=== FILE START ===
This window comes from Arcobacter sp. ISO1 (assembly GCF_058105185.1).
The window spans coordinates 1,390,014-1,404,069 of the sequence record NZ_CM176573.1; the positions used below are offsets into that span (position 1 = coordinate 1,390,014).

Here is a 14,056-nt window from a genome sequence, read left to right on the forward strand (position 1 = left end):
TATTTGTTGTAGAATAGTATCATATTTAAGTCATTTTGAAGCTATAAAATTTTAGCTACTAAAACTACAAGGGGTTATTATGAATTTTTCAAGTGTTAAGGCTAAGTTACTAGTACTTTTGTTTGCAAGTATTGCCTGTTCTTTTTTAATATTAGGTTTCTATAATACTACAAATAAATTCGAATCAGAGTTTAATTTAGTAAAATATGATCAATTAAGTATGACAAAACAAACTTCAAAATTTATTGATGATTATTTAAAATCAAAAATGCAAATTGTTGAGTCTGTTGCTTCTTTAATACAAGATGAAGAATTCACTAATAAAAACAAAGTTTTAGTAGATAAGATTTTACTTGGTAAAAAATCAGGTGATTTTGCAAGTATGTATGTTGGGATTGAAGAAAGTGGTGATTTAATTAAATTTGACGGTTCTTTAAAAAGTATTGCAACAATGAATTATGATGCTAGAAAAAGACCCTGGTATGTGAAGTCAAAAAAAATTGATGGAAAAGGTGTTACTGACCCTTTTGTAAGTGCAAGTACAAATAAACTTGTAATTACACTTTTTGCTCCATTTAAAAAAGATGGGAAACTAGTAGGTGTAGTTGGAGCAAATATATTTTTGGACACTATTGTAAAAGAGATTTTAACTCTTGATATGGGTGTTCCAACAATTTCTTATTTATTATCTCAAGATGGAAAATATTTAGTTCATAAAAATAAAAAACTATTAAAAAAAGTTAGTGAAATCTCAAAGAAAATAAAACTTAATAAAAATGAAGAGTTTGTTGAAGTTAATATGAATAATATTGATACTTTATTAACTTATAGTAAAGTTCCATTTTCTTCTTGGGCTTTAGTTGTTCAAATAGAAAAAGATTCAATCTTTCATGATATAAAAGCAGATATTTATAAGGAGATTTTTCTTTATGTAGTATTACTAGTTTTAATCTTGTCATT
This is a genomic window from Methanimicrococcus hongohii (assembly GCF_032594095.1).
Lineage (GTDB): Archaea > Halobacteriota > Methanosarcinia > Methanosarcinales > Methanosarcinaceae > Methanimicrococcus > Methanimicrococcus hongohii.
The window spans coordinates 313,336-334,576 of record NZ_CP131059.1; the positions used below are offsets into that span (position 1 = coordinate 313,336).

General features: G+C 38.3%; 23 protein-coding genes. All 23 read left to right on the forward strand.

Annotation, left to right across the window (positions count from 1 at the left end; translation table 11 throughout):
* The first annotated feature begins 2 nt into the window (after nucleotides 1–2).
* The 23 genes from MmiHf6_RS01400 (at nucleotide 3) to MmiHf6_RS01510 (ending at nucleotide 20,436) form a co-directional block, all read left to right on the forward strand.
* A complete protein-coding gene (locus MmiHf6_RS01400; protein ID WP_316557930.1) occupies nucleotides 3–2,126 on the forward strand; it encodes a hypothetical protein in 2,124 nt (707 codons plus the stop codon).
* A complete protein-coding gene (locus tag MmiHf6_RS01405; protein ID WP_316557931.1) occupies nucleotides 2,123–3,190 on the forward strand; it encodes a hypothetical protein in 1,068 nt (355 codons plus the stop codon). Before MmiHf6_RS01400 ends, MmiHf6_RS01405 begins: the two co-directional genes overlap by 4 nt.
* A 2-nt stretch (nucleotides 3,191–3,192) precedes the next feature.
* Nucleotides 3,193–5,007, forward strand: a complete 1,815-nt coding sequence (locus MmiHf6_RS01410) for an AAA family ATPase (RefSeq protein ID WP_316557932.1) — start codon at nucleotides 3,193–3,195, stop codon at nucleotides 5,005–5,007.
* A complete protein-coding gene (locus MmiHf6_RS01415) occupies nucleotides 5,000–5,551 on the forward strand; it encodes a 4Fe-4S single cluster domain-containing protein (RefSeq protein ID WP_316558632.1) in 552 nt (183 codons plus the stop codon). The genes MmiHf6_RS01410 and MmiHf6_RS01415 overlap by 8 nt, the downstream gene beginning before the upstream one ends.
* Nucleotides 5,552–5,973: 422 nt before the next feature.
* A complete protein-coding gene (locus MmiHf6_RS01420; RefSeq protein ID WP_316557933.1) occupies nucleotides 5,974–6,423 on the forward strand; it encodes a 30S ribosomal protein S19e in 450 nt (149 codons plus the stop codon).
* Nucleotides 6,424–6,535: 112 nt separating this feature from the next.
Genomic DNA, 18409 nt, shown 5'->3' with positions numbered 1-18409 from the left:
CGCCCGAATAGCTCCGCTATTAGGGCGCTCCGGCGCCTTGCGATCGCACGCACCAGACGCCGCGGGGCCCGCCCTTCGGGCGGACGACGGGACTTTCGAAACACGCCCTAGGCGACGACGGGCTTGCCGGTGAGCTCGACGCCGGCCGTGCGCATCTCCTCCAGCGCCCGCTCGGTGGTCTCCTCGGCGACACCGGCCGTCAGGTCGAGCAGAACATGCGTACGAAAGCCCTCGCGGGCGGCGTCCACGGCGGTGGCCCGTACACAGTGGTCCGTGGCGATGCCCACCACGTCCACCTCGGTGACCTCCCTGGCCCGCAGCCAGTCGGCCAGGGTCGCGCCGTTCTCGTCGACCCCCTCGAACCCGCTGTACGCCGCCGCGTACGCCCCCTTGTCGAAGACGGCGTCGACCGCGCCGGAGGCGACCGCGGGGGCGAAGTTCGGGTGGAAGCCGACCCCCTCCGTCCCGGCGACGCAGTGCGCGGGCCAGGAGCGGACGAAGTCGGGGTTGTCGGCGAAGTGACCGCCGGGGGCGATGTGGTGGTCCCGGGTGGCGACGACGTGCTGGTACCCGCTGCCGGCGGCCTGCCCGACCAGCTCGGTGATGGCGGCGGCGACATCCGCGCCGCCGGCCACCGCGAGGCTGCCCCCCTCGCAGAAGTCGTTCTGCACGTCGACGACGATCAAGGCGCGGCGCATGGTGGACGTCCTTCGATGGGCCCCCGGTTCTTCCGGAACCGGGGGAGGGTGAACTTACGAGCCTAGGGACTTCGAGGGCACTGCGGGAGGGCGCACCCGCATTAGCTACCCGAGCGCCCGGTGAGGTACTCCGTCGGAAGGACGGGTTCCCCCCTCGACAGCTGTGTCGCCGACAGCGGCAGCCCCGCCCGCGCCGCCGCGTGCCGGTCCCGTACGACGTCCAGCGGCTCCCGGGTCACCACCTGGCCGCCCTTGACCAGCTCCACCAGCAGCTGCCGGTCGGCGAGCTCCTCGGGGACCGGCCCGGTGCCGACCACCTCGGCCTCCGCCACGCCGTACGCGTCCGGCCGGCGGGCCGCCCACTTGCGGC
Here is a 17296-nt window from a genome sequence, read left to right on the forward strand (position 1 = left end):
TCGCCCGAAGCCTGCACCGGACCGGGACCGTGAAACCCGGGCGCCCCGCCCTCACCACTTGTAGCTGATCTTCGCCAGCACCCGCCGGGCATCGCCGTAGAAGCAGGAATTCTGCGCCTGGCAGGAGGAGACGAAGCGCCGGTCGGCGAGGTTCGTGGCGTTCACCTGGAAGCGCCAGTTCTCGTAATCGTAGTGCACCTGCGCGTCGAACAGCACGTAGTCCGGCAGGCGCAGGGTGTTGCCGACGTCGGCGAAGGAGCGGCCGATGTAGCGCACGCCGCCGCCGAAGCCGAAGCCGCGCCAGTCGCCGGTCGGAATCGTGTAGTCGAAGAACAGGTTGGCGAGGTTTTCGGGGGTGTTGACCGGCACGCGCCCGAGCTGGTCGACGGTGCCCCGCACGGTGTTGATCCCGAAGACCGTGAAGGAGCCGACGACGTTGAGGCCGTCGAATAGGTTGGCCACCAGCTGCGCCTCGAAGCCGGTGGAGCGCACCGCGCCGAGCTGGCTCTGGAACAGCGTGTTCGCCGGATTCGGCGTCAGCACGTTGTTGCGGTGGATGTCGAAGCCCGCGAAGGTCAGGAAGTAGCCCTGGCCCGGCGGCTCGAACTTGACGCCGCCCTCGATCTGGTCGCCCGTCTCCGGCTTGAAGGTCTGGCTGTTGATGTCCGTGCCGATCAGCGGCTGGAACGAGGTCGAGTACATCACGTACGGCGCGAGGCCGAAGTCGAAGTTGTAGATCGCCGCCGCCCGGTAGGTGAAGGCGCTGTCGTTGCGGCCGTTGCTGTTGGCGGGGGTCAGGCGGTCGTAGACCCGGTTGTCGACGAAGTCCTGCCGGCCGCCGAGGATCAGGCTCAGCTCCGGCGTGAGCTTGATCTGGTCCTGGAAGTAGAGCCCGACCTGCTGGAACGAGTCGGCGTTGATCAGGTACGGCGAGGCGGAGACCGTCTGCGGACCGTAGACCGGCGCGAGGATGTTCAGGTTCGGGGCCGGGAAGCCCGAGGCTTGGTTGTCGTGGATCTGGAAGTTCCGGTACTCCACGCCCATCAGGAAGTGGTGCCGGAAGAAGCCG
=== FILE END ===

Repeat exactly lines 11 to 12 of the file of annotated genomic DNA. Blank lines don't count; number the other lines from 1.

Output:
* The 23 genes from MmiHf6_RS01400 (at nucleotide 3) to MmiHf6_RS01510 (ending at nucleotide 20,436) form a co-directional block, all read left to right on the forward strand.
* A complete protein-coding gene (locus MmiHf6_RS01400; protein ID WP_316557930.1) occupies nucleotides 3–2,126 on the forward strand; it encodes a hypothetical protein in 2,124 nt (707 codons plus the stop codon).